Carriage bolts are extensively used for security fixings, such as locks and hinges, where the bolt must only be removable from one side. The smooth domed head and square nut below prevent the carriage bolt from being unlocked from the insecure side.
Carriage bolts were used in a carriage which was the basic transportation during inactive times. The wheels of the carriage are made of wood. It was in 1818 at Connecticut when a blacksmith named Mr. Micah Rugg invented a tool that will produce these specific bolts.
Grades 2 and 5, steel, and stainless steel, are the most prevalent types of carriage bolts. Common finishes for Grade 2 are zinc plating and hot dip galvanizing, and zinc plating for Grade 5.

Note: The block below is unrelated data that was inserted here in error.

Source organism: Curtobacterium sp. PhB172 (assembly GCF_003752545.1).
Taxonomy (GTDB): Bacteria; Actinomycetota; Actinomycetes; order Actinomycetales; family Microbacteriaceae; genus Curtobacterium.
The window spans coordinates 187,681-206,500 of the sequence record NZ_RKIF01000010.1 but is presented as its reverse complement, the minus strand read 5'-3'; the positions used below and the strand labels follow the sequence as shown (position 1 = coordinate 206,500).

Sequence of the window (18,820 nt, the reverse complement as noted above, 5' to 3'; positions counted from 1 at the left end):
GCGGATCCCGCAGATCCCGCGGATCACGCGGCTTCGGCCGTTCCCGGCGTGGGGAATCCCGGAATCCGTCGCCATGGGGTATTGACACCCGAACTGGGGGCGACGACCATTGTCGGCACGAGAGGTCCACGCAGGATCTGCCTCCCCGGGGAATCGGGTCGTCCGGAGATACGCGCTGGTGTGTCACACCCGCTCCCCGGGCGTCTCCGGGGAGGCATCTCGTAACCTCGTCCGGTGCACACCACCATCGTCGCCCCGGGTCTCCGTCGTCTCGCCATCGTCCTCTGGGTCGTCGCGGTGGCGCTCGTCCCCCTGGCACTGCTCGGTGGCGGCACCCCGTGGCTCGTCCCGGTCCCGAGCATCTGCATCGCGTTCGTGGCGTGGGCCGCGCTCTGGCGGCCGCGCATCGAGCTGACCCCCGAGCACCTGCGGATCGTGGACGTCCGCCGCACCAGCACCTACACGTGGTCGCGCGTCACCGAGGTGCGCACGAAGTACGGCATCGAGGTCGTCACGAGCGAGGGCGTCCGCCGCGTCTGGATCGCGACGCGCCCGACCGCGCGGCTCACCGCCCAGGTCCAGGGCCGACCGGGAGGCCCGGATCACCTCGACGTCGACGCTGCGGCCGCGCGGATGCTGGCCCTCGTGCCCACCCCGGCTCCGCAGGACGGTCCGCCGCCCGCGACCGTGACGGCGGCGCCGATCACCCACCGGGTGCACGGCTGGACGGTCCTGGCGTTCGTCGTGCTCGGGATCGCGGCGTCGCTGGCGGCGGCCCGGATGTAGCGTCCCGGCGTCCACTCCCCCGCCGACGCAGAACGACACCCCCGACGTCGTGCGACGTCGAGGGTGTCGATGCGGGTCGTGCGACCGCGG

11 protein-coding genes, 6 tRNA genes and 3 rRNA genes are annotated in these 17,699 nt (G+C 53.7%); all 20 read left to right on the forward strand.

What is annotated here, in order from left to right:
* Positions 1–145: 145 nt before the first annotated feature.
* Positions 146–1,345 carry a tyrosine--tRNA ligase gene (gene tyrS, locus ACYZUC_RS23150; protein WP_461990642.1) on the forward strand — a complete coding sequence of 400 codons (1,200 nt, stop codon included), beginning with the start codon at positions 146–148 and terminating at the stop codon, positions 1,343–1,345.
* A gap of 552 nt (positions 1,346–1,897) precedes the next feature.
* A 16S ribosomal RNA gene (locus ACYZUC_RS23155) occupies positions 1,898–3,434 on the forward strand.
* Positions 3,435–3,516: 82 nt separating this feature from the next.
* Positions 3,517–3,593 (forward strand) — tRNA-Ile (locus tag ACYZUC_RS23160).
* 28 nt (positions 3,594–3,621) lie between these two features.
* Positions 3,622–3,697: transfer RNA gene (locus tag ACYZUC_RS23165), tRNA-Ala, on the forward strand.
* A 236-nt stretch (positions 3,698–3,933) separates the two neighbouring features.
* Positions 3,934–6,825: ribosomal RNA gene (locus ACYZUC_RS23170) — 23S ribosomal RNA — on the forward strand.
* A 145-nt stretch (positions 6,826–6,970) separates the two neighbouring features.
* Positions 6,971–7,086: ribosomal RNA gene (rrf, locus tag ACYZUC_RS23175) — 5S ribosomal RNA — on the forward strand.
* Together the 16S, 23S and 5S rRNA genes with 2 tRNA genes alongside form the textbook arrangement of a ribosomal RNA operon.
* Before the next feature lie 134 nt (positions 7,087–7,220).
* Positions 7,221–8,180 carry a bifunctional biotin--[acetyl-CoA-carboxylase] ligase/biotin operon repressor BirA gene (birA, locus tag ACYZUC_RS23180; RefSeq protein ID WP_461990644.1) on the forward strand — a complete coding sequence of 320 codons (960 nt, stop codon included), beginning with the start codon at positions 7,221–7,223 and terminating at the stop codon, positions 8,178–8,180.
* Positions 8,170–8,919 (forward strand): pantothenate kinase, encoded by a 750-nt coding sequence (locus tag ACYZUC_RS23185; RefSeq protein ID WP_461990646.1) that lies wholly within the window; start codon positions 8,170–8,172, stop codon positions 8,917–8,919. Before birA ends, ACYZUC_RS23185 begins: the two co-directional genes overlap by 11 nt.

A carriage bolt is a bolt with threading all the way up the shank to a small square shoulder, with a domed head. ... Once you seat the bolt through the hole, it is the job of the nut and washer to pull the bolt into the material tightly.
The strongest commercial-quality bolt is grade 8, marked by six raised dashes; its medium-carbon alloy steel has been quenched and tempered to achieve a tensile strength of 150,000 psi.